From Academic Kids

The Degar (referred to by French colonists as Montagnard) are the indigenous people of the central highlands of Vietnam. The term Montagnard means "mountain people" in French and is a carry over from the French colonial period in Vietnam. In Vietnamese, they are known by the term thượng (highlanders) or the derogatory term mọi (savage) (both of these terms can also be applied to other minority ethnic groups in Vietnam). Thượng is the Vietnamese adaptation of the Chinese "Shang" (上); while, mọi is an indigenous Vietnamese term. Montagnard is the term, typically shortened to "Yard", used by U.S. military personnel in the Central Highlands during the Vietnam War.

Before the Vietnam War, the population of the Central Highlands, estimated at between 3 and 3.5 million, was almost exclusively Degar. Today, the population is approximately 4 million, of whom about 1 million are Montagnard. The 30 or so Degar tribes in the Central Highlands comprise more than six different ethnic groups who speak languages drawn primarily from the Malayo-Polynesian and Mon Khmer language families. The main tribes, in order of population, are the Jarai, Rhade, Bahnar, Koho, Hmong, and Stieng.

Originally inhabitants of the coastal areas of the region, they were driven to the previously uninhabited mountainous areas by invading Vietnamese and Cambodians beginning prior to the 9th century AD. Physically, the Degar are darker skinned than the Vietnamese and do not have epicanthic folds around their eyes.

Although French Catholic missionaries converted some Degar in the nineteenth century, American missionaries made more of an impact in the 1930s, and many Degar are now Protestant. Of the approximately 1 million Degar, close to half are Protestant, while around 200,000 are Catholic. This has made the Degar suspect to Vietnam's Communist Party, particularly during the Vietnam War, since it was thought that they would be more inclined to help the (mainly Protestant) American forces.

In the mid 1950s, the once-isolated Degar began experiencing more contact with outsiders after the Vietnamese government launched efforts to gain better control of the Central Highlands and, following the 1954 Geneva Accord, new ethnic minorities from North Vietnam moved into the area. As a result of these changes, Degar communities felt a need to strengthen some of their own social structures and to develop a more formal shared identity.

In 1950, the French government established the Central Highlands as the Pays Montagnard du Sud (PMS) under the authority of Vietnamese Emperor Bao Dai, whom the French had installed as nominal chief of state in 1949 as an alternative to Ho Chi Minh's Democratic Republic of Vietnam. When the French withdrew from Vietnam and recognized a Vietnamese government, Degar political independence was decimated. However it is not just the Degar's aspirations for greater autonomy that have led the Vietnamese government to crack down on the Degar.

The Degar have a long history of tensions with the Vietnamese majority that is comparable to the tensions between American Indians and the population of European descent in the United States. While the Vietnamese are themselves heterogeneous, they generally share a common language and culture and have developed and maintained the dominant social institutions of Vietnam. The Degar do not share that heritage nor do they have access to the country’s dominant institutions. There have been conflicts between the two groups over many issues, including land ownership, language and cultural preservation, access to education and resources, and political representation.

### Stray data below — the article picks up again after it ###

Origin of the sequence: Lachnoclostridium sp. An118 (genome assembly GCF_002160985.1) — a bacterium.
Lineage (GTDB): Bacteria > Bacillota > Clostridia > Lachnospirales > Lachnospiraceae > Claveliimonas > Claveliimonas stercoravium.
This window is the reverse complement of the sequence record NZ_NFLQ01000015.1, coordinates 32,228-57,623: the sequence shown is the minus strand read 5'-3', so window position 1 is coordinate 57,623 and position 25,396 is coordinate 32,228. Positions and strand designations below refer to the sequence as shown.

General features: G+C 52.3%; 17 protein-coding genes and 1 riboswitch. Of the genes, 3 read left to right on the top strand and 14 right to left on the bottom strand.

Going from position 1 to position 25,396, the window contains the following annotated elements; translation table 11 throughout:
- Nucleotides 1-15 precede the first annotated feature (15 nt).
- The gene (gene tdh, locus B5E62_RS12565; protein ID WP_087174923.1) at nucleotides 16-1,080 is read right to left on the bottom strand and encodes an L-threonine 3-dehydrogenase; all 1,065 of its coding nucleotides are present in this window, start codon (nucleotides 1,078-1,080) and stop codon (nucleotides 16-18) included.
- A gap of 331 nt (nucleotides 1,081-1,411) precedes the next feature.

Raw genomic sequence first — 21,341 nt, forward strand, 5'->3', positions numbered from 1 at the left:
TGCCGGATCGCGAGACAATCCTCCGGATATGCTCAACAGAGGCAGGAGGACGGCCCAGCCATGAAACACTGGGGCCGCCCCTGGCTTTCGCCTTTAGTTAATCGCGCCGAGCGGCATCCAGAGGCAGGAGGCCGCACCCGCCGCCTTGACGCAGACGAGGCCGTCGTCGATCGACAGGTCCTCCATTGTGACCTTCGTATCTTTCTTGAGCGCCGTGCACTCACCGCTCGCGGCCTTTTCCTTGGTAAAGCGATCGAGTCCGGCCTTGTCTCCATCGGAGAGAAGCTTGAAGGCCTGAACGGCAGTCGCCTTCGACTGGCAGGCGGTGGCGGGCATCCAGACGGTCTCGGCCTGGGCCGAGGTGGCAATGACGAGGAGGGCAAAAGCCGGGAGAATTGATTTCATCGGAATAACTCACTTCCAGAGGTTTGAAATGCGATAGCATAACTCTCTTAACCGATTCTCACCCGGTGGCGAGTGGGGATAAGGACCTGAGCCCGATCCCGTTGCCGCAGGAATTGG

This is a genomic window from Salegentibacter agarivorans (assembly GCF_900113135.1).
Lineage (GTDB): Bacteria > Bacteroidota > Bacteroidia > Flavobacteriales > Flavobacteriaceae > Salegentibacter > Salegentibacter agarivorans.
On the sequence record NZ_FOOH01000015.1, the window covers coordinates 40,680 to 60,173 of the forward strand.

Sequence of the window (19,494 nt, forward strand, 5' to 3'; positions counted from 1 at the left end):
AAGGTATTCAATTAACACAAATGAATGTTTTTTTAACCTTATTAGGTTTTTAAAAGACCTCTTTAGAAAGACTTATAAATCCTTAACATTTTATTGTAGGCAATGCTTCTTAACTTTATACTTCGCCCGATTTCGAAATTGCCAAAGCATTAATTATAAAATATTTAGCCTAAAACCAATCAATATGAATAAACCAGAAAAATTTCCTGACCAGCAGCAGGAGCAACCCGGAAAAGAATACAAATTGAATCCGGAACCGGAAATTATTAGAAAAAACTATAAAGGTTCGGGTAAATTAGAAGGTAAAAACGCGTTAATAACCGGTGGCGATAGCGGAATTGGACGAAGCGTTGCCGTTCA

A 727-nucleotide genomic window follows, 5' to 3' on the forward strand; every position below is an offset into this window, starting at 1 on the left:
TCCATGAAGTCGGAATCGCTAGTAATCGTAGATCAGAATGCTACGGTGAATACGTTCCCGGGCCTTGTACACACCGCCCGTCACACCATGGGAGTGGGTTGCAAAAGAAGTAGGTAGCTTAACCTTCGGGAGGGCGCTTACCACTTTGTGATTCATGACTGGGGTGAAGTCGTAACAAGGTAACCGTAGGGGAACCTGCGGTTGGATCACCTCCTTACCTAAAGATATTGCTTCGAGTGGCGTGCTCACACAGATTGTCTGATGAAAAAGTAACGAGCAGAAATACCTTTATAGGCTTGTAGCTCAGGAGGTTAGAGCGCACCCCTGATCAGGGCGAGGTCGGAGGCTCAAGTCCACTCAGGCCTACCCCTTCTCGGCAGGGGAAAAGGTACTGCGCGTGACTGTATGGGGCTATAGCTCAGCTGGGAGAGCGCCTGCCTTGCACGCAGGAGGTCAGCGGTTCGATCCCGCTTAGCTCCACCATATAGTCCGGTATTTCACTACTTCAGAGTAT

In 1958, the Degar launched a movement known as BAJARAKA (the name is made up of the first letters of prominent tribes, compare to the later Nicaraguan Misurasata) to unite the tribes against the Vietnamese. There was a related, well-organized political and (occasionally) military force within the Degar communities known by the French acronym, FULRO, or Forces United for the Liberation of Races Oppressed. FULRO’s objectives were autonomy for the Degar tribes.

Missing image
A US Army Ranger trains Degar guerillas

The 1960s saw contact between the Degar and another group of outsiders, the U.S. military, as American involvement in the Vietnam War escalated and the Central Highlands emerged as a strategically important area, in large part because it included the Ho Chi Minh trail, the North Vietnamese supply line for Viet Cong forces in the south. The U.S. military, particularly the US Army’s Special Forces, developed base camps in the area and recruited the Degar, roughly 40,000 of whom fought alongside American soldiers and became a major part of the U.S. military effort in the Highlands. The Degar’s legendary bravery and loyalty earned them the respect and friendship of the U.S. Special Forces as well as sympathy for the Degar struggle for independence.

Thousands of Degar fled to Cambodia after the liberation/fall of Saigon, fearing that the new government would launch reprisals against them because they had aided the US Army. However, in Cambodia, they soon suffered much more brutal treatment under the Khmer Rouge. Back in Vietnam, the government did carry out retributions, by imprisoning or executing nearly all prominent Degar tribal leaders. In addition, the Vietnamese government has steadily displaced thousands of villagers from Vietnam's central highlands, in order to use the fertile land for coffee plantations.

The Degar population has decreased by nearly two-thirds in only 32 years, due to very high death rates (especially among the male population) and low birth rates. This has prompted several human rights organizations to argue that the Degar are subject to an ongoing and continual genocide by the current Vietnamese government.

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